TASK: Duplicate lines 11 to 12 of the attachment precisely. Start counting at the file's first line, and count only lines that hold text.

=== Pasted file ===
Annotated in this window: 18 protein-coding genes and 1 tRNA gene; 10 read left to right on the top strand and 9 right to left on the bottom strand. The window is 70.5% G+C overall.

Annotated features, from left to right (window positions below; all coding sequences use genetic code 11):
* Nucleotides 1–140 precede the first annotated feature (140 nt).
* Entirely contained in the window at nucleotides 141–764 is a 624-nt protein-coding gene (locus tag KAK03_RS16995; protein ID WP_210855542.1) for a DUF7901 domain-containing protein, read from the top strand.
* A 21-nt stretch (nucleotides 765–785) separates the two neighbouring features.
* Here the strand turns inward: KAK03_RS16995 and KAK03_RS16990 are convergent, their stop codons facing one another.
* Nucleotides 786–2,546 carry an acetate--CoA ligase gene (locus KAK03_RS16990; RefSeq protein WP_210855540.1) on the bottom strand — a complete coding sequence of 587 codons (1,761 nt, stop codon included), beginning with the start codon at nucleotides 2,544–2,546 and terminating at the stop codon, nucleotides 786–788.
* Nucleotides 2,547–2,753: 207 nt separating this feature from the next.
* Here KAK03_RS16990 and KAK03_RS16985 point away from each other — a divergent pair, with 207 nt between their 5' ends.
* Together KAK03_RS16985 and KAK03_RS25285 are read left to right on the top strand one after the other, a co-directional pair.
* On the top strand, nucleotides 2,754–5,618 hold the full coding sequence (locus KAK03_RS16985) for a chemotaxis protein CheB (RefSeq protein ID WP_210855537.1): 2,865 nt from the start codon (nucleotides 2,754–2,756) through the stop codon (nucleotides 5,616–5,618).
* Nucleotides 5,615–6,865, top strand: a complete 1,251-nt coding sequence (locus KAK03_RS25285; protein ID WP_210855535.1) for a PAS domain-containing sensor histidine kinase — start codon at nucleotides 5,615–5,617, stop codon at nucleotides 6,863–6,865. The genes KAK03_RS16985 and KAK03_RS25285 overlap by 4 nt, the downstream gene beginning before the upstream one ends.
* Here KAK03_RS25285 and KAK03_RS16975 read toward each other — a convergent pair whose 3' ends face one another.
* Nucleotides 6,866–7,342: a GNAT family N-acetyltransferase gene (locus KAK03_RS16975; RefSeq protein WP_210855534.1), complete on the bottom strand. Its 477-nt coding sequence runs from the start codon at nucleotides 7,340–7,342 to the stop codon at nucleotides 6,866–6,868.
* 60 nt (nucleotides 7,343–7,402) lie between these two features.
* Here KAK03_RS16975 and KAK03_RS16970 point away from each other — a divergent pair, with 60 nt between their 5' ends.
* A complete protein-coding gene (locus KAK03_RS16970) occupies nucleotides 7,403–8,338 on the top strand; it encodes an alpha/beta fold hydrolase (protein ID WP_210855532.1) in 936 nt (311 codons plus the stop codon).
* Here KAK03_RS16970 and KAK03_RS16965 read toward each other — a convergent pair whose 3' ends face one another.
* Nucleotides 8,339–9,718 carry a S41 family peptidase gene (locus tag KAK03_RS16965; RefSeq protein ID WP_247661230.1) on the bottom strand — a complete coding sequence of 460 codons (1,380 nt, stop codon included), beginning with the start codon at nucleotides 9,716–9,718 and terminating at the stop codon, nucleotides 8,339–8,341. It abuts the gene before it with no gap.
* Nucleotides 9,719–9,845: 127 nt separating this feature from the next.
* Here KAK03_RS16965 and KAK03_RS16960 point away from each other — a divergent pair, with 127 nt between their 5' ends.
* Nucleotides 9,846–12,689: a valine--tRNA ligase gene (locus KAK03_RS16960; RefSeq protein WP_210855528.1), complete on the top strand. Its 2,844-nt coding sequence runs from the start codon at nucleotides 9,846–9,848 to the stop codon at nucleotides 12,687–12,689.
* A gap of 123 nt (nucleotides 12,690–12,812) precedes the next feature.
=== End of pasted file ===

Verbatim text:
* On the top strand, nucleotides 2,754–5,618 hold the full coding sequence (locus KAK03_RS16985) for a chemotaxis protein CheB (RefSeq protein ID WP_210855537.1): 2,865 nt from the start codon (nucleotides 2,754–2,756) through the stop codon (nucleotides 5,616–5,618).
* Nucleotides 5,615–6,865, top strand: a complete 1,251-nt coding sequence (locus KAK03_RS25285; protein ID WP_210855535.1) for a PAS domain-containing sensor histidine kinase — start codon at nucleotides 5,615–5,617, stop codon at nucleotides 6,863–6,865. The genes KAK03_RS16985 and KAK03_RS25285 overlap by 4 nt, the downstream gene beginning before the upstream one ends.